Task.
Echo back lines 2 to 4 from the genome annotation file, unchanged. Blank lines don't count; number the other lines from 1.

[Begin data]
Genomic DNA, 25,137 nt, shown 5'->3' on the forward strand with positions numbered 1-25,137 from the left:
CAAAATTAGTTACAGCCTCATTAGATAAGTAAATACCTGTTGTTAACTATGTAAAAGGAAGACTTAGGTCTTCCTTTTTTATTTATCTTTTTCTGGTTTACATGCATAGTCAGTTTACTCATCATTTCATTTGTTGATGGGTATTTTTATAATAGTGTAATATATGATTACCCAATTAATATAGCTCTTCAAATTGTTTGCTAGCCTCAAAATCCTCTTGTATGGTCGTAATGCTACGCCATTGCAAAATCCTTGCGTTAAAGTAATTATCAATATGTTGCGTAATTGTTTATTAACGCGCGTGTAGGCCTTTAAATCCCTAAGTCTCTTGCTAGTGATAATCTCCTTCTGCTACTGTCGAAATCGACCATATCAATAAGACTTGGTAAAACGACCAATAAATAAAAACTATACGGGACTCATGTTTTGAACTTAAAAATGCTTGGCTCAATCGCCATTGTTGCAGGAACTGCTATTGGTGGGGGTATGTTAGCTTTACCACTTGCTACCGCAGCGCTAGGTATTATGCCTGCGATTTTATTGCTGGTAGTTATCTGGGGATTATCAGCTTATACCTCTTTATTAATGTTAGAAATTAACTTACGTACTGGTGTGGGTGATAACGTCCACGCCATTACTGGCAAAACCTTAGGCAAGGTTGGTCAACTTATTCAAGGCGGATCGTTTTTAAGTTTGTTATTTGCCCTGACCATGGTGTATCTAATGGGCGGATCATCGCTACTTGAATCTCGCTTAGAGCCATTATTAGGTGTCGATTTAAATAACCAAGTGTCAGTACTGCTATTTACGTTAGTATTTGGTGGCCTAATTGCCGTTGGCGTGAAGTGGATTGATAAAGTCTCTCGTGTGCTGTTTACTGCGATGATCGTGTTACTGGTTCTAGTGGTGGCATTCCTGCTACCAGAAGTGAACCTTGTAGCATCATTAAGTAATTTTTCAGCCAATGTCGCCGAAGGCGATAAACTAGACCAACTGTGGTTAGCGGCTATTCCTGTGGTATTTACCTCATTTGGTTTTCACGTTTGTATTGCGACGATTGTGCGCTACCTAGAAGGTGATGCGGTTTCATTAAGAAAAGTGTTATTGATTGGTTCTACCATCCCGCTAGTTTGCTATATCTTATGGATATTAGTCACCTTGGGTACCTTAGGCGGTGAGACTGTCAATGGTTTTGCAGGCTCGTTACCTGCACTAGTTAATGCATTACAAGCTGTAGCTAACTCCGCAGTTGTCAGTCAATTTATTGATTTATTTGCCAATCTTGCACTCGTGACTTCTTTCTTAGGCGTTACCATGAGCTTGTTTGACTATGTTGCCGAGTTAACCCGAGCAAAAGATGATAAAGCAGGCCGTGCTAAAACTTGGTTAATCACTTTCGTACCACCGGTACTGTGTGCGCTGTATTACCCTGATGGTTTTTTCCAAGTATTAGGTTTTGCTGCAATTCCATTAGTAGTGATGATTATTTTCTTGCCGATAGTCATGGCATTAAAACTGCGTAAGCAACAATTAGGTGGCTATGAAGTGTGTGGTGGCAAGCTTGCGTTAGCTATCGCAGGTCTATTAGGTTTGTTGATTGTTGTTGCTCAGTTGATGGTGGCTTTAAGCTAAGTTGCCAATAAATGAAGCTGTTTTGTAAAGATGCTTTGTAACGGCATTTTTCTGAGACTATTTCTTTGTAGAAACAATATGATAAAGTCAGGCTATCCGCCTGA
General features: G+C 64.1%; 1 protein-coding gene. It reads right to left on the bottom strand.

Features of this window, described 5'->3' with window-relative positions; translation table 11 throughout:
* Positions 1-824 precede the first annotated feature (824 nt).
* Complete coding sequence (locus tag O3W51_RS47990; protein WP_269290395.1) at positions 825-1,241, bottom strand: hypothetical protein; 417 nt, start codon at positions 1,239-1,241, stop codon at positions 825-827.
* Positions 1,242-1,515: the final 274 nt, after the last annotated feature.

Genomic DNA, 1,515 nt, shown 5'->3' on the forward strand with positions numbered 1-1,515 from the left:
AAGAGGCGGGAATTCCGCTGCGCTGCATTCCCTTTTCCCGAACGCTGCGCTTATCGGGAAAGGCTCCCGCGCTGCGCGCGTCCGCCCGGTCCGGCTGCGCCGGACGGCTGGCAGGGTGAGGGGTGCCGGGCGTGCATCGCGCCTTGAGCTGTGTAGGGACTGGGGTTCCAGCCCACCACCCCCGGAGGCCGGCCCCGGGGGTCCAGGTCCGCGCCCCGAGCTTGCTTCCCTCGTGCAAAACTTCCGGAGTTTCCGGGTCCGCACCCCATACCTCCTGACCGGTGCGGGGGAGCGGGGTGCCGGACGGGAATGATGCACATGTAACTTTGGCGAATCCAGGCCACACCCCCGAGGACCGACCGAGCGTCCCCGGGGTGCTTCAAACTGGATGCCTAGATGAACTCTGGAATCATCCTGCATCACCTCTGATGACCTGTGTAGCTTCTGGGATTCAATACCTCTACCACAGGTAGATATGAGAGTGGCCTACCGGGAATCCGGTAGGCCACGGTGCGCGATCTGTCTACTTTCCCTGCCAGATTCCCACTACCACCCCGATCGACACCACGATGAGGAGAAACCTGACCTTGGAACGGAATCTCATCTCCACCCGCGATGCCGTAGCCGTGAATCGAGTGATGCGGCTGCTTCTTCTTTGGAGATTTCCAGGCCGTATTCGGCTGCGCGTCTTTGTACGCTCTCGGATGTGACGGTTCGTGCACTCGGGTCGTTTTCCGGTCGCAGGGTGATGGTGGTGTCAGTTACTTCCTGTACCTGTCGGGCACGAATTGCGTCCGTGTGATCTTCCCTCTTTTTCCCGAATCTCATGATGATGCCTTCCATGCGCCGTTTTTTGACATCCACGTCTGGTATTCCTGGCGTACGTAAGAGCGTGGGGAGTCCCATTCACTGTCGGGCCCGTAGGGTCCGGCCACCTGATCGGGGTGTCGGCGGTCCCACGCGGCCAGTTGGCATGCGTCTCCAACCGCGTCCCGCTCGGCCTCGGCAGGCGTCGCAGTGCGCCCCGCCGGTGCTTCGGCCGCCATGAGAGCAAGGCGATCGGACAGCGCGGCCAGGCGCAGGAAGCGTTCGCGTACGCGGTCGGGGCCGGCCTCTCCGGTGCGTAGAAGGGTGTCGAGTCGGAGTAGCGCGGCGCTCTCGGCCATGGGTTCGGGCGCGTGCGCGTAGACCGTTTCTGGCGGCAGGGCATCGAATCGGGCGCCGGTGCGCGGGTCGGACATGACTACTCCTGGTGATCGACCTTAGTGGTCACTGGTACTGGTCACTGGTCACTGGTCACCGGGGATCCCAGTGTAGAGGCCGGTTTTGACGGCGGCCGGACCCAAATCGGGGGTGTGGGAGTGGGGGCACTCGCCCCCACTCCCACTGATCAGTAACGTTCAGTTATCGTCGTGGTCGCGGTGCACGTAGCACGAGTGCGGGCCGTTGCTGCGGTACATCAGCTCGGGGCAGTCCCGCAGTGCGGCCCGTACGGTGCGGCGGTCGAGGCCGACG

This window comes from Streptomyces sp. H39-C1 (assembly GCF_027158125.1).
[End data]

CAAAATTAGTTACAGCCTCATTAGATAAGTAAATACCTGTTGTTAACTATGTAAAAGGAAGACTTAGGTCTTCCTTTTTTATTTATCTTTTTCTGGTTTACATGCATAGTCAGTTTACTCATCATTTCATTTGTTGATGGGTATTTTTATAATAGTGTAATATATGATTACCCAATTAATATAGCTCTTCAAATTGTTTGCTAGCCTCAAAATCCTCTTGTATGGTCGTAATGCTACGCCATTGCAAAATCCTTGCGTTAAAGTAATTATCAATATGTTGCGTAATTGTTTATTAACGCGCGTGTAGGCCTTTAAATCCCTAAGTCTCTTGCTAGTGATAATCTCCTTCTGCTACTGTCGAAATCGACCATATCAATAAGACTTGGTAAAACGACCAATAAATAAAAACTATACGGGACTCATGTTTTGAACTTAAAAATGCTTGGCTCAATCGCCATTGTTGCAGGAACTGCTATTGGTGGGGGTATGTTAGCTTTACCACTTGCTACCGCAGCGCTAGGTATTATGCCTGCGATTTTATTGCTGGTAGTTATCTGGGGATTATCAGCTTATACCTCTTTATTAATGTTAGAAATTAACTTACGTACTGGTGTGGGTGATAACGTCCACGCCATTACTGGCAAAACCTTAGGCAAGGTTGGTCAACTTATTCAAGGCGGATCGTTTTTAAGTTTGTTATTTGCCCTGACCATGGTGTATCTAATGGGCGGATCATCGCTACTTGAATCTCGCTTAGAGCCATTATTAGGTGTCGATTTAAATAACCAAGTGTCAGTACTGCTATTTACGTTAGTATTTGGTGGCCTAATTGCCGTTGGCGTGAAGTGGATTGATAAAGTCTCTCGTGTGCTGTTTACTGCGATGATCGTGTTACTGGTTCTAGTGGTGGCATTCCTGCTACCAGAAGTGAACCTTGTAGCATCATTAAGTAATTTTTCAGCCAATGTCGCCGAAGGCGATAAACTAGACCAACTGTGGTTAGCGGCTATTCCTGTGGTATTTACCTCATTTGGTTTTCACGTTTGTATTGCGACGATTGTGCGCTACCTAGAAGGTGATGCGGTTTCATTAAGAAAAGTGTTATTGATTGGTTCTACCATCCCGCTAGTTTGCTATATCTTATGGATATTAGTCACCTTGGGTACCTTAGGCGGTGAGACTGTCAATGGTTTTGCAGGCTCGTTACCTGCACTAGTTAATGCATTACAAGCTGTAGCTAACTCCGCAGTTGTCAGTCAATTTATTGATTTATTTGCCAATCTTGCACTCGTGACTTCTTTCTTAGGCGTTACCATGAGCTTGTTTGACTATGTTGCCGAGTTAACCCGAGCAAAAGATGATAAAGCAGGCCGTGCTAAAACTTGGTTAATCACTTTCGTACCACCGGTACTGTGTGCGCTGTATTACCCTGATGGTTTTTTCCAAGTATTAGGTTTTGCTGCAATTCCATTAGTAGTGATGATTATTTTCTTGCCGATAGTCATGGCATTAAAACTGCGTAAGCAACAATTAGGTGGCTATGAAGTGTGTGGTGGCAAGCTTGCGTTAGCTATCGCAGGTCTATTAGGTTTGTTGATTGTTGTTGCTCAGTTGATGGTGGCTTTAAGCTAAGTTGCCAATAAATGAAGCTGTTTTGTAAAGATGCTTTGTAACGGCATTTTTCTGAGACTATTTCTTTGTAGAAACAATATGATAAAGTCAGGCTATCCGCCTGA
General features: G+C 64.1%; 1 protein-coding gene. It reads right to left on the bottom strand.

Features of this window, described 5'->3' with window-relative positions; translation table 11 throughout: